Top Democrats Declared Border Crisis 'Fake' Over Past Year

Trump called the situation a 'crisis of the heart and a crisis of the soul' in January

July 1, 2019

Top Democrats, including several presidential candidates, have declared in the past year there was no crisis at the border.

Amid a government shutdown engineered by President Donald Trump over a border security impasse, Speaker Nancy Nancy Pelosi (D., Calif.) and Senate Minority Leader Chuck Schumer (D., N.Y.) accused him in January of "manufacturing a crisis" following Trump's Oval Office address on the matter.

"There is no crisis at the border," House Majority Leader Steny Hoyer (D., Md.) declared in February.

Democratic National Committee chair Tom Perez referred to a "made-up crisis at the border," Rep. Debbie Mucarse-Powell (D., Fla.) called the situation a "crisis that does not exist at the border," and Rep. Jim Himes (D., Conn.) said it was a "fake crisis that doesn't exist."

2020 candidates like Sen. Bernie Sanders (I., Vt.), Sen. Kamala Harris (D., Calif.), Sen. Elizabeth Warren (D., Mass.), New York City mayor Bill de Blasio, former Obama official Julián Castro, and former Texas congressman Beto O'Rourke (D.) have also dismissed the idea of an emergency at the southern border.

"The president has said there is somehow this crisis at the border," Castro said in January. "That's a lie. That couldn't be further from the truth."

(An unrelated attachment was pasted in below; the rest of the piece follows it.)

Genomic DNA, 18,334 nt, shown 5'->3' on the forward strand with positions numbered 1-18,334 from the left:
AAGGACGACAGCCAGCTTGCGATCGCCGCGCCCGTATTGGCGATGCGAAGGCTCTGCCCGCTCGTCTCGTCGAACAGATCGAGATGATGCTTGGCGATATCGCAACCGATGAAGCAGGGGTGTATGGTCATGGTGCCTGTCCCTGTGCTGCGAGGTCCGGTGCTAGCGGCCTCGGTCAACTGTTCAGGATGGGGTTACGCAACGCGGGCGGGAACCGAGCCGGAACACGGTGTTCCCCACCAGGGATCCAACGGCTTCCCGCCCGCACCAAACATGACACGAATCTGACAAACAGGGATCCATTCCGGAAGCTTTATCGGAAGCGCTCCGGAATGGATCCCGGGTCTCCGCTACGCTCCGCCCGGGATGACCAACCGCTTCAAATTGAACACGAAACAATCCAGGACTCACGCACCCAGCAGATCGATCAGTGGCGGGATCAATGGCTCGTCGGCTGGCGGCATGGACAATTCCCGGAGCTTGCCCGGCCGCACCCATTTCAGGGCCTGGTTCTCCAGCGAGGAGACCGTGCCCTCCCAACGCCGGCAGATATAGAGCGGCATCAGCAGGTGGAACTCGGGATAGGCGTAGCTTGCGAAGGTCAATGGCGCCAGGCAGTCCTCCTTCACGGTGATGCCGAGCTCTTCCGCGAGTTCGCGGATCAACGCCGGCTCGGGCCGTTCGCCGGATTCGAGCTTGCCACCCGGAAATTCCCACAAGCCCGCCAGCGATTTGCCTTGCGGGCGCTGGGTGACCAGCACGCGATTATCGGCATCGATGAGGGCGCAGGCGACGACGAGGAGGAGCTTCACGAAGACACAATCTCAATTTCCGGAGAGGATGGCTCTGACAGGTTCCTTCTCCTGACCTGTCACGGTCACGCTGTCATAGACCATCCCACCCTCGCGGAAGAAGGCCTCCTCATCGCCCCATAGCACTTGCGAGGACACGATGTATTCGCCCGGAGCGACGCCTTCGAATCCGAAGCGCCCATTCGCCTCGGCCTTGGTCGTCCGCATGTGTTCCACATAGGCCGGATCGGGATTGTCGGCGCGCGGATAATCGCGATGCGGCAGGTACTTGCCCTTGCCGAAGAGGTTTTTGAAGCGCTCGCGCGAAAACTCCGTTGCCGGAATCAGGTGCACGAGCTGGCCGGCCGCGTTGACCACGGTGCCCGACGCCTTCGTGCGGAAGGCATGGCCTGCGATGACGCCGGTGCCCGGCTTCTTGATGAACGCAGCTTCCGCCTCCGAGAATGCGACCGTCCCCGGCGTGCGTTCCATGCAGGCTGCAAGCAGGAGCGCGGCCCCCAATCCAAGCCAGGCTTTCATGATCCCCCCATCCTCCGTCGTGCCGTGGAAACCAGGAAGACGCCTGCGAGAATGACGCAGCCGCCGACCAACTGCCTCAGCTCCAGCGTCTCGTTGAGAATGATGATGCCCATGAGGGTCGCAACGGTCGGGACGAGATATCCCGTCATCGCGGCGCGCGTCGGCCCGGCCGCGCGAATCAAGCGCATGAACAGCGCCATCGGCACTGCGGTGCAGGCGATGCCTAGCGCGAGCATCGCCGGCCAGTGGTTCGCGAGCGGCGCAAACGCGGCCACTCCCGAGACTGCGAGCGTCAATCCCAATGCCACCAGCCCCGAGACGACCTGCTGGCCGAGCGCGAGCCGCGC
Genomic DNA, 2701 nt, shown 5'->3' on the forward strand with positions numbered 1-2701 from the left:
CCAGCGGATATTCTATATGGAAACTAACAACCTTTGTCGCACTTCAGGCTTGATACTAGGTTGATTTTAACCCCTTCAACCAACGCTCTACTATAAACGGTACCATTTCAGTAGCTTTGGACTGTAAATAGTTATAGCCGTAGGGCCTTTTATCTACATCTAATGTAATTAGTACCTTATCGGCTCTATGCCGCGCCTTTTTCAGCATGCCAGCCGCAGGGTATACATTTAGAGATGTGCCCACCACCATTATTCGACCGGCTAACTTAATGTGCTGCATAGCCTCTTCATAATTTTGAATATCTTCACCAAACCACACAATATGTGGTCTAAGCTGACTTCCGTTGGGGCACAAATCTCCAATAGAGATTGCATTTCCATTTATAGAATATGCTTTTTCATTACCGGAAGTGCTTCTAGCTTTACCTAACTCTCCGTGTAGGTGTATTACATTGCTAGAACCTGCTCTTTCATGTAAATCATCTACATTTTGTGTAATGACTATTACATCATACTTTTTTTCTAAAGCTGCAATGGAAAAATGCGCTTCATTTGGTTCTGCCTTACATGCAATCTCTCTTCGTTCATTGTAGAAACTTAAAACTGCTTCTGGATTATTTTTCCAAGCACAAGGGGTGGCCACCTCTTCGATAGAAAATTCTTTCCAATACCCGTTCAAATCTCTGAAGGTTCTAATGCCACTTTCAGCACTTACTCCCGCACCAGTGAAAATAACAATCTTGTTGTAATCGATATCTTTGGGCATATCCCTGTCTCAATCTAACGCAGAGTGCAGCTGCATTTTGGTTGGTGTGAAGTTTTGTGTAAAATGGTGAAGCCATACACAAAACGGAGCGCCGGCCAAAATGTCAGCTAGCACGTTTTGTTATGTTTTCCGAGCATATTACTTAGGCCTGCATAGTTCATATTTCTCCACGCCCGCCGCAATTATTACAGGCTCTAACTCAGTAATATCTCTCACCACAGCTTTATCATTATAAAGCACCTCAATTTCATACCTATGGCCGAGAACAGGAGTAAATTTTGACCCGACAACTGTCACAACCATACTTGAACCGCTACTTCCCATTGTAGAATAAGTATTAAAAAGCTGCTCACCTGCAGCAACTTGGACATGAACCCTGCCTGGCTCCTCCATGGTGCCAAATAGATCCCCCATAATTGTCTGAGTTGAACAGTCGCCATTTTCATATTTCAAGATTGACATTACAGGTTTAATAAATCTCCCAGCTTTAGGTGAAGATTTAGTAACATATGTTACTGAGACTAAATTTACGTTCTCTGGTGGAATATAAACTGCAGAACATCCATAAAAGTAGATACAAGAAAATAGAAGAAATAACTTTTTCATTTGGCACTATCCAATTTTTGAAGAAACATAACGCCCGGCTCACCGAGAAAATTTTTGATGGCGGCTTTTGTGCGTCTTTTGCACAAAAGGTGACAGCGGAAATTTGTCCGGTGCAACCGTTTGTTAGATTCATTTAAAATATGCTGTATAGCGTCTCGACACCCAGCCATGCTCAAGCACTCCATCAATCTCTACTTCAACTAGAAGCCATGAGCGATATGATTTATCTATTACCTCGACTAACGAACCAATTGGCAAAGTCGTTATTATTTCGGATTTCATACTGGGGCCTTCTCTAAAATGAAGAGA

"There is no crisis in arrivals," O'Rourke said last year.

"We have a president of the United States who's created a fiction about a crisis at the border," Harris said in February.

"Trump shut down the government over a fake crisis at the border," de Blasio said in January.

"The security issue that he's raising, this emergency at the border, is fake," Warren said in February. "The whole point of that wall is to get his folks stirred up around the notion of hate."

Sanders and the DNC's official Twitter account have both tweeted this year there was no crisis at the border as well.

As the Washington Free Beacon reported last week, there has been a sea change in recent weeks among Democrats and media members about what constitutes a "crisis" in the surge of arrivals, asylum claims, and unauthorized crossings.

Immigration figured prominently in the first Democratic primary debates last week. Castro criticized O'Rourke for not supporting the decriminalization of unauthorized border crossings on the first debate night. Eight of the 10 candidates on the second night, including Sanders and Harris, supported Castro's position. Warren also agrees with Castro.

Congress passed a $4.6 billion aid package last week to address the issue. The number of people illegally crossing from Mexico into the United States hit a 12-year high in March.

Trump called the situation a "crisis of the heart and a crisis of the soul" in his speech in January.

"Last month, 20,000 migrant children were illegally brought into the United States — a dramatic increase. These children are used as human pawns by vicious coyotes and ruthless gangs.  One in three women are sexually assaulted on the dangerous trek up through Mexico. Women and children are the biggest victims, by far, of our broken system," he said. "This is the tragic reality of illegal immigration on our southern border.  This is the cycle of human suffering that I am determined to end."